As the mother of a teenager, I think I speak for most parents when I say I worry about my child completely losing his head over a girl. Whether your teen is male or female really isn’t relevant to this intensely visceral worry that keeps parents up at night.
Part of what steals parents’ peace of mind when their teen starts dating is that most of us have been there. We’ve said and done things that make us cringe in thinking back, while praying desperately that our children will have more sense than we did.
A friend recently pointed me in the direction of an entirely new (to me) concept called limerence. In reading about it, I immediately recognized elements of my teenaged patients’ first experiences with dating and, if I’m completely honest, with my own first dating experiences back when the dinosaurs roamed the Earth 😉
What is limerence? The dictionary defines this word as “the state of being infatuated or obsessed with another person.” Sounds like a crush, right? There’s actually a bit more to it than that.
The concept of limerence was first explored by psychologist Dorothy Tennov in her book “Love And Limerence: The Experience Of Being In Love,” which was published in 1979. She believed limerence was a disordered form of romantic love, closer to obsession.
Tennov’s limerence was characterized by
- Idealization of the person – to the point that negative characteristics are minimized or not recognized at all.
- Uncontrollable and intrusive thoughts about the person
- Extreme shyness and awkwardness, nervousness and confusion around the person
- Euphoria in response to real or imagined signs the person returns your feelings
- Fantasizing about or searching for signs of reciprocation
- Arranging one’s schedule to maximize encounters with the person
- Being reminded of the person by everything around you
- Fear of rejection and despair or thoughts of suicide if rejection occurs
Sounds very much like a teenage crush, right? There’s actually something to that. There is evidence that limerence, or infatuation if you like that word better, activates the same parts of the brain that addicts activate by using their drug of choice. The intense euphoria and deep despair, the amount of time spent thinking about the person and the inability to think of anything else strikes a chord with those of us who treat addicts. Substitute “heroin” for “Judy” and you would instantly recognize your lovesick teenage boy as an addict.
Limerence is much more likely to be seen in teenagers. First of all, their brains aren’t done developing yet and they are much more susceptible to addictions of all sorts. Smoking, alcohol, opiates and dating all light up the brain in similar ways, ways in which teenagers’ brains seem to be primed to behave.
If you’ve ever tried to tell a teenager they aren’t REALLY in love and the world won’t REALLY end if Judy doesn’t love him back, you know you might as well tell those things to the family dog for all the good it will do you.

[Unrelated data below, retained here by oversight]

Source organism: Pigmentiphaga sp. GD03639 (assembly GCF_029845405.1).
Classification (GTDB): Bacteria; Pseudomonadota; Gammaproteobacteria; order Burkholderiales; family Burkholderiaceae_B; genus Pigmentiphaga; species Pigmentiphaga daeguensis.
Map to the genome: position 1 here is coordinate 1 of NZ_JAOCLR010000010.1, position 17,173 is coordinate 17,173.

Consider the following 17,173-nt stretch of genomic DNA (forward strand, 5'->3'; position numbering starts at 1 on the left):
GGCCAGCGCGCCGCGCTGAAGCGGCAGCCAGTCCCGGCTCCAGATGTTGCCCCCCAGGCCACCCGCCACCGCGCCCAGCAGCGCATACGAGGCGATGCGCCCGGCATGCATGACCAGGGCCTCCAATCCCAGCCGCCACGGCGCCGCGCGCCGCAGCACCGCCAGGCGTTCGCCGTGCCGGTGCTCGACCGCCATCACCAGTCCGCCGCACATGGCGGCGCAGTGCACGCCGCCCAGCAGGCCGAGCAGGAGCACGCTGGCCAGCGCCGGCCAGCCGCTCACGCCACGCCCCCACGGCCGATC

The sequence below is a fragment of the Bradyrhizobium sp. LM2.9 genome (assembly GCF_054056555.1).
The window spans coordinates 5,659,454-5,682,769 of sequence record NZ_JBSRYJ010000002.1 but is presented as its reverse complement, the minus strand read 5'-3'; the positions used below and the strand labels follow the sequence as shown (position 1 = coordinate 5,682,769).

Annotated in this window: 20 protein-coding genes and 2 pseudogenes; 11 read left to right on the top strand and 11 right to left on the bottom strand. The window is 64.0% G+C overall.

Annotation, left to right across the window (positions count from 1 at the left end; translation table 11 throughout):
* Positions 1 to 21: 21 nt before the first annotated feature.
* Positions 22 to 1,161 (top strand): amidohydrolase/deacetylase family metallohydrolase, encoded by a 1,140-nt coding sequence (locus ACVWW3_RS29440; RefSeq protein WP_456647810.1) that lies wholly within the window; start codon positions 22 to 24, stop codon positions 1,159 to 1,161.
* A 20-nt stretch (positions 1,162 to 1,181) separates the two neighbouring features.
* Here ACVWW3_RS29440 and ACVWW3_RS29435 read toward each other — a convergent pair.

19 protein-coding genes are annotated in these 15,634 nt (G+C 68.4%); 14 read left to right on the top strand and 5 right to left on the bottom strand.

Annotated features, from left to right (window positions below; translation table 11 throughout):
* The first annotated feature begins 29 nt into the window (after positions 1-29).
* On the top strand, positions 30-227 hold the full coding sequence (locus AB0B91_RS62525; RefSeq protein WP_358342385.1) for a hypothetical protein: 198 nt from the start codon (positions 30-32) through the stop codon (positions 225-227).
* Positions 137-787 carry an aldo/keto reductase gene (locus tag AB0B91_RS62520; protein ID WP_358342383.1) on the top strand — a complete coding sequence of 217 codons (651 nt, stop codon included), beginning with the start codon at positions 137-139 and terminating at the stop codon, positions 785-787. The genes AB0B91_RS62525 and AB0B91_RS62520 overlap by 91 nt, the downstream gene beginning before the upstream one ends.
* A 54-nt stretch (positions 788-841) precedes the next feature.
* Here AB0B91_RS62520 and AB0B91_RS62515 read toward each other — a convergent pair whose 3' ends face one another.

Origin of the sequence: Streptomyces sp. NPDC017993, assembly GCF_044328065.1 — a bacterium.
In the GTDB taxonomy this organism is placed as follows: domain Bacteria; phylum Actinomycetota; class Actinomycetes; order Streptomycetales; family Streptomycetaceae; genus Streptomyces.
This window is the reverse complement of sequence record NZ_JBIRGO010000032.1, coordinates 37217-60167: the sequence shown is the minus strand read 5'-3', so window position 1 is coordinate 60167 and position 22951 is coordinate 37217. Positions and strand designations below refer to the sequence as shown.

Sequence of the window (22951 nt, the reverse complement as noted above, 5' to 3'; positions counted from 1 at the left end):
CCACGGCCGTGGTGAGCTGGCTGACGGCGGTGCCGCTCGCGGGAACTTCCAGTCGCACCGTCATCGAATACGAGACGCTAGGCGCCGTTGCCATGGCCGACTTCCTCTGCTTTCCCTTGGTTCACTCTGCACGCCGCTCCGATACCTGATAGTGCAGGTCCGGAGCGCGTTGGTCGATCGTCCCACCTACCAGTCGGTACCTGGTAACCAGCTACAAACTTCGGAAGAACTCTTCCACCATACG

It’s painful enough when one teen has a bad crush and the object of his crush doesn’t want anything to do with him. What do you do when two teens experience the intensity of limerence for each other at the same time?
These times are when we earn our parenting badges. Just like addicts, teens (and adults) in limerence are sneaky. They lie to those who love them and take advantage of them. Adults in limerence have extramarital affairs. They do things that, were they in their right minds, they would never do. Personalities change. Formerly sensible people have sex in spite of knowing the risks and get pregnant and/or contract sexually transmitted diseases. Good students ditch school or let their studies suffer. Money that should be saved for college tuition or car insurance is spent impulsively on gifts and activities to impress the beloved person.
How do we keep our teens safe? If your teen is dating and you notice a big change in behavior or personality, that should cause you to be very concerned. Make sure you are talking to your teen about their activities and keep them appropriately chaperoned.
Remember my analogy about the lap bar on the roller coaster. Everybody pushes the lap bar when they get into the seat on the roller coaster. We are relieved when the restraint holds firm, NOT when it gives with a little pressure. Our teens are the same way. WE are their lap bar in the roller coaster of dating. Expect them to push against us. They will chafe against our restraint, but letting go, letting them get themselves in too deep, is not what they need from us.
Limerence, research has shown, does not last. It generally does not deepen into an adult form of love that leads to happy marriages and families. It is intense and overwhelming but does not stand the test of time and adversity. Our teens need us to help them avoid making choices that will alter their life forever.
QUESTION: Is this the first time you’ve heard of limerence? Do you recognize the concept (if not the word) from your own adolescence or the experiences of friends and family?